Sexual dysfunction/erectile dysfunction

Do not be afraid to discuss any sexual dysfunction concerns or problems with your doctor either during or after cancer treatment. Sexuality is an important aspect in your quality of life and it shouldn’t be ignored.

First, know that many cancer patients experience some form of sexual dysfunction following cancer treatment. This can be related to your ability to have sex or to enjoy it. Do you

  • Have no desire for sex?
  • Have physical problems such as erectile dysfunction, vaginal dryness or pain during sex?
  • Are there concerns with ejaculation or urine leakage?

All of these should be discussed with your doctor.

In men, treatment for cancers such as prostate, bladder or colorectal cancers can increase the risk of erectile dysfunction and problems with ejaculation and urine leakage. Nerve-sparing surgical techniques have shown success in preserving erectile function. On average, if nerves aren’t damaged during treatment and there are no other co-existing conditions such as diabetes or vascular problems, up to half of all men who undergo surgery, brachytherapy or other radiation therapy will see improvement in sexual dysfunction within 1-3 years. For those who continue to have problems, oral medications, mechanical devices or penile implants are options to improve function.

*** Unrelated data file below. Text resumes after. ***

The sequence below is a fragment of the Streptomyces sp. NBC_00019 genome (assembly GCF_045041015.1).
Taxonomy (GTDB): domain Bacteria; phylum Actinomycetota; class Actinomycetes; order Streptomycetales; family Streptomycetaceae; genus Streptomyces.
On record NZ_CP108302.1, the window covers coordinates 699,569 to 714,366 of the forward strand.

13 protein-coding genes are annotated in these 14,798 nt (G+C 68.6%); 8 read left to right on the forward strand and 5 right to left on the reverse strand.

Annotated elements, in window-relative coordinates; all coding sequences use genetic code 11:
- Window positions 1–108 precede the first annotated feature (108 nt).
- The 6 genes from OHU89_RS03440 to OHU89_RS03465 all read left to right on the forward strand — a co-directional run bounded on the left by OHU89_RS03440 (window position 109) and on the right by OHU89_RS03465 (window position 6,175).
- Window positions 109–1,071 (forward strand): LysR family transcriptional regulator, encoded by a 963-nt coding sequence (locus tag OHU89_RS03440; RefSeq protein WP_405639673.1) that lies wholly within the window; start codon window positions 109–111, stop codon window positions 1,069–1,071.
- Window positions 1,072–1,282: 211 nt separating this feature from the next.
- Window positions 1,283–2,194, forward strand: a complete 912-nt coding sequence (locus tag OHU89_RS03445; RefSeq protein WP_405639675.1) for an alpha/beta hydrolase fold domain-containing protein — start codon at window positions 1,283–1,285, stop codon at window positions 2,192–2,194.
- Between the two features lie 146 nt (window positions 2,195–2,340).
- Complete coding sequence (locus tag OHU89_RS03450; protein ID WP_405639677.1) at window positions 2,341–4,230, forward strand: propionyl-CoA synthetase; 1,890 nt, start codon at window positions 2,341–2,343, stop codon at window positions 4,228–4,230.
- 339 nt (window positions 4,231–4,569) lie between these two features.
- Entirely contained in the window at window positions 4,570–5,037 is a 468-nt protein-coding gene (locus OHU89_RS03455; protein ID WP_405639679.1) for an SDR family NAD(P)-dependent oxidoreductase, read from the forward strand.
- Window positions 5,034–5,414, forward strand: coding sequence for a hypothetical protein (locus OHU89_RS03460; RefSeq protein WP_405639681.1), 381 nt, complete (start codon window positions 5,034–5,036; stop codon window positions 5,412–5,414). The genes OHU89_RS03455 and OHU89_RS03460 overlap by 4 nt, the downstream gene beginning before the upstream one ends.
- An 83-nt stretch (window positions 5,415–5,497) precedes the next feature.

Women who have undergone treatment for ovarian and other pelvic cancers can experience vaginal dryness, reduced sensations, inability to orgasm, or pain during intercourse as a result of hormonal changes or early menopause. Psychological factors such as body image also can lead to a lack of desire. Lubricants, muscle re-training and medications can address dryness and pain. Close communication with your partner and varied positions also can help.

If depression and anxiety remain after physical concerns are addressed, you should consider talking with a trained mental health professional. Through the Barnard Health and Cancer Information Center at Barnes-Jewish Hospital/Washington University School of Medicine, we offer free counseling services. To make an appointment, call (314) 362-7844.